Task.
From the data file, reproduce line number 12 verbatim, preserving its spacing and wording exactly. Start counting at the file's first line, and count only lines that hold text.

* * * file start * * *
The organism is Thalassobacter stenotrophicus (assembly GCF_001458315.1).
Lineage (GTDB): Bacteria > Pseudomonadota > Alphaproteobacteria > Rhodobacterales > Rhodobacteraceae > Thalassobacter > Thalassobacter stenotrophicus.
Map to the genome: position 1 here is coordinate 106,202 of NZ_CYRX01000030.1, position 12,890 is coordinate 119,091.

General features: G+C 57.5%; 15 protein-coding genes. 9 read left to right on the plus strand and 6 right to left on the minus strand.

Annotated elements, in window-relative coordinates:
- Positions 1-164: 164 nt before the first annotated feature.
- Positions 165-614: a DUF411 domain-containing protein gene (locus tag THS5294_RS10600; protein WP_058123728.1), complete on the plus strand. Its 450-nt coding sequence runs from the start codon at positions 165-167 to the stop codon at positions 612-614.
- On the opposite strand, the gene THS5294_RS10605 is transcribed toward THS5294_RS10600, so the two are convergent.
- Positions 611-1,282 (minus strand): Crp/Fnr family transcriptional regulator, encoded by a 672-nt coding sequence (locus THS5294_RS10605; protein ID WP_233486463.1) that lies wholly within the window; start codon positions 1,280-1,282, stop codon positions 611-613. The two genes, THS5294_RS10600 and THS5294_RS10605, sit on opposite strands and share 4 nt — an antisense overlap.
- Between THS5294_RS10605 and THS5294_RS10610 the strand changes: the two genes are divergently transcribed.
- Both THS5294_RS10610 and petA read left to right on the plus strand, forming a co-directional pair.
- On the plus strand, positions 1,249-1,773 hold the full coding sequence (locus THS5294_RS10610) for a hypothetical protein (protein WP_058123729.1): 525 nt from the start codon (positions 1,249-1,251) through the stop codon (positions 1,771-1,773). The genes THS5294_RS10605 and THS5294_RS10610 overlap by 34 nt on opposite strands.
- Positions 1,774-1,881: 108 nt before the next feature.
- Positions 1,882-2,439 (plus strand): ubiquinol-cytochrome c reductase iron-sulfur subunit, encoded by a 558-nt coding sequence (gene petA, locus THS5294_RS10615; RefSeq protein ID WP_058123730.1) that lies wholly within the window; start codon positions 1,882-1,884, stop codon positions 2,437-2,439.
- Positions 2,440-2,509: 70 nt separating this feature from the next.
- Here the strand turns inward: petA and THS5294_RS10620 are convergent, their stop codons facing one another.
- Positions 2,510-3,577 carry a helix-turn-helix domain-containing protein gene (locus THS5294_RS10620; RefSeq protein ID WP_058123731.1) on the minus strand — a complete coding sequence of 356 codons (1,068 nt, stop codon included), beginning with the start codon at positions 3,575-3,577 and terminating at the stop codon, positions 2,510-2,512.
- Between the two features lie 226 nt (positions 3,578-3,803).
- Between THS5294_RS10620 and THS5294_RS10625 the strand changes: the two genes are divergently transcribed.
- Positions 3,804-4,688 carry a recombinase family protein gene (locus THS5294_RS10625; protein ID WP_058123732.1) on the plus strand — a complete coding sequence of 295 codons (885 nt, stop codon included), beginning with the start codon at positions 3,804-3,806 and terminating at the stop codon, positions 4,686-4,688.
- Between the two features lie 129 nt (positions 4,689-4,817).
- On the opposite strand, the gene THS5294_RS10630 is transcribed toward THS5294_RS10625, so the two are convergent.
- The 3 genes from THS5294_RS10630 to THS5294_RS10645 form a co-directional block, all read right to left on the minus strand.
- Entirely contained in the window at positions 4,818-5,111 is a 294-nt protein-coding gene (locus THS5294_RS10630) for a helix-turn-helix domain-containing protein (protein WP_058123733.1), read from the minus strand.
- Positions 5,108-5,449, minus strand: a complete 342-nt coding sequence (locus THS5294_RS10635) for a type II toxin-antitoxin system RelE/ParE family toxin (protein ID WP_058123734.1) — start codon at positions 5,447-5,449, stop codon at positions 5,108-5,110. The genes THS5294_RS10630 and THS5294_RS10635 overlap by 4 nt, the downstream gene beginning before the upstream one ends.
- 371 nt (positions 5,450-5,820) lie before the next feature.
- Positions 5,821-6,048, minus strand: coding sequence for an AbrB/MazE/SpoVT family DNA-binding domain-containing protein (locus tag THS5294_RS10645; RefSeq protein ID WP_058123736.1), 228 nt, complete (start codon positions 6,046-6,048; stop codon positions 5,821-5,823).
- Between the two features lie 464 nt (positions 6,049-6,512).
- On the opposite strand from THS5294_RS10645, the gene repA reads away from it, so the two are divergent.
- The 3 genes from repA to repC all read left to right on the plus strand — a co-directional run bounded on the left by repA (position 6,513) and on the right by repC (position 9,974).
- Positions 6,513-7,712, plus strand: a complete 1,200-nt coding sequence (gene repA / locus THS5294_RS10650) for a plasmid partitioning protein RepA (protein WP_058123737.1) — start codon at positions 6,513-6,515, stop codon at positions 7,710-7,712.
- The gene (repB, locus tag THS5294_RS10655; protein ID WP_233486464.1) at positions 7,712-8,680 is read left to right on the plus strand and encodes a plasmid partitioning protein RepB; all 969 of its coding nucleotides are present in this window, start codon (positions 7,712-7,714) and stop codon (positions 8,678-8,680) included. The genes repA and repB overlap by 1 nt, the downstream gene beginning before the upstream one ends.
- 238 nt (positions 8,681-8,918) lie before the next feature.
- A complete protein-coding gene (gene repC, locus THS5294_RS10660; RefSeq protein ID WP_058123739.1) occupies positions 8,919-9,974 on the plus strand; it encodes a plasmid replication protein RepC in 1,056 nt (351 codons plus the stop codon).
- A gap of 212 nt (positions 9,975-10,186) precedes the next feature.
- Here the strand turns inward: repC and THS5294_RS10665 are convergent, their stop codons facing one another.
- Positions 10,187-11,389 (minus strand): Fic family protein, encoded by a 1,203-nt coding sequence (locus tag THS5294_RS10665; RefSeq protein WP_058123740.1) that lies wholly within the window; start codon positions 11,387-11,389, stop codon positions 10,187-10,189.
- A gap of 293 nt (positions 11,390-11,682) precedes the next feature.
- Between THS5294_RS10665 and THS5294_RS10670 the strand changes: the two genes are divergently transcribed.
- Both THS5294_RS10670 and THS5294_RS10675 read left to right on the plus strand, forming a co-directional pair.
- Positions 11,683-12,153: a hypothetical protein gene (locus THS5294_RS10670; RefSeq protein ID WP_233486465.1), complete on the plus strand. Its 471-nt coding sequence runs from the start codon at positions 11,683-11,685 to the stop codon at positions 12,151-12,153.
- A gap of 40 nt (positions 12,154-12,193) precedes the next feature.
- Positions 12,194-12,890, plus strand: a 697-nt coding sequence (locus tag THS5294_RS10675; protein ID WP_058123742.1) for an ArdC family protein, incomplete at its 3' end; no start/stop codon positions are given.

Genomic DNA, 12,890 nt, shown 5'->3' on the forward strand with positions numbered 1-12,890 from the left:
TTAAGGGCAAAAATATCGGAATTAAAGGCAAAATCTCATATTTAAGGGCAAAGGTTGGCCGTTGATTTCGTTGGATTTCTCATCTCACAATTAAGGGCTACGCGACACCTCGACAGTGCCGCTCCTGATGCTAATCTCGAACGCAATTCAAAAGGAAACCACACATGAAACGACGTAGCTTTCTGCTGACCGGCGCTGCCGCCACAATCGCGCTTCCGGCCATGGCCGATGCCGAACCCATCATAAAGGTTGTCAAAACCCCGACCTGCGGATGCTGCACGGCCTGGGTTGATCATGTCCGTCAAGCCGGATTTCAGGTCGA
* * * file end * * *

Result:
- On the plus strand, positions 1,249-1,773 hold the full coding sequence (locus THS5294_RS10610) for a hypothetical protein (protein WP_058123729.1): 525 nt from the start codon (positions 1,249-1,251) through the stop codon (positions 1,771-1,773). The genes THS5294_RS10605 and THS5294_RS10610 overlap by 34 nt on opposite strands.